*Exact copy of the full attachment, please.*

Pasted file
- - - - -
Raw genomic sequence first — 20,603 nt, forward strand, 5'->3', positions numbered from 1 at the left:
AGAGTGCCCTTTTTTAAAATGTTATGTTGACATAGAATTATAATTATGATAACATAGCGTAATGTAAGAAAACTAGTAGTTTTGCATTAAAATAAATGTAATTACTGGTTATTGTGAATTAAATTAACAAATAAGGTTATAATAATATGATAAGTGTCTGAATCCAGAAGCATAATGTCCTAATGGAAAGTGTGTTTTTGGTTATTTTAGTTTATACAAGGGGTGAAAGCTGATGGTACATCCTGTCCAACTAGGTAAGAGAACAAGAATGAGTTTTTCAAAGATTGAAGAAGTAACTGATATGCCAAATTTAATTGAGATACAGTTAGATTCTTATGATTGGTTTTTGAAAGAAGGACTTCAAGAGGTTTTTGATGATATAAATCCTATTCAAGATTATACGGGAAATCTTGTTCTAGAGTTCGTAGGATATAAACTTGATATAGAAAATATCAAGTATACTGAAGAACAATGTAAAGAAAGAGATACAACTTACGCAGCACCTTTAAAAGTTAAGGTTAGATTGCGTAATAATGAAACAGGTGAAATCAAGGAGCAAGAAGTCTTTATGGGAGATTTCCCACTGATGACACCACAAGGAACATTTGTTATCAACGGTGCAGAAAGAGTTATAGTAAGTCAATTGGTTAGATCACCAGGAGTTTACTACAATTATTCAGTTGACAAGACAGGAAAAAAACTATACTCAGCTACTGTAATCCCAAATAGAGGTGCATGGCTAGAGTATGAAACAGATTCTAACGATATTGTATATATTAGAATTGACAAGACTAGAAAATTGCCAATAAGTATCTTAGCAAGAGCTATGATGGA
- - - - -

Raw genomic sequence first — 20,603 nt, forward strand, 5'->3', positions numbered from 1 at the left:
AGAGTGCCCTTTTTTAAAATGTTATGTTGACATAGAATTATAATTATGATAACATAGCGTAATGTAAGAAAACTAGTAGTTTTGCATTAAAATAAATGTAATTACTGGTTATTGTGAATTAAATTAACAAATAAGGTTATAATAATATGATAAGTGTCTGAATCCAGAAGCATAATGTCCTAATGGAAAGTGTGTTTTTGGTTATTTTAGTTTATACAAGGGGTGAAAGCTGATGGTACATCCTGTCCAACTAGGTAAGAGAACAAGAATGAGTTTTTCAAAGATTGAAGAAGTAACTGATATGCCAAATTTAATTGAGATACAGTTAGATTCTTATGATTGGTTTTTGAAAGAAGGACTTCAAGAGGTTTTTGATGATATAAATCCTATTCAAGATTATACGGGAAATCTTGTTCTAGAGTTCGTAGGATATAAACTTGATATAGAAAATATCAAGTATACTGAAGAACAATGTAAAGAAAGAGATACAACTTACGCAGCACCTTTAAAAGTTAAGGTTAGATTGCGTAATAATGAAACAGGTGAAATCAAGGAGCAAGAAGTCTTTATGGGAGATTTCCCACTGATGACACCACAAGGAACATTTGTTATCAACGGTGCAGAAAGAGTTATAGTAAGTCAATTGGTTAGATCACCAGGAGTTTACTACAATTATTCAGTTGACAAGACAGGAAAAAAACTATACTCAGCTACTGTAATCCCAAATAGAGGTGCATGGCTAGAGTATGAAACAGATTCTAACGATATTGTATATATTAGAATTGACAAGACTAGAAAATTGCCAATAAGTATCTTAGCAAGAGCTATGATGGA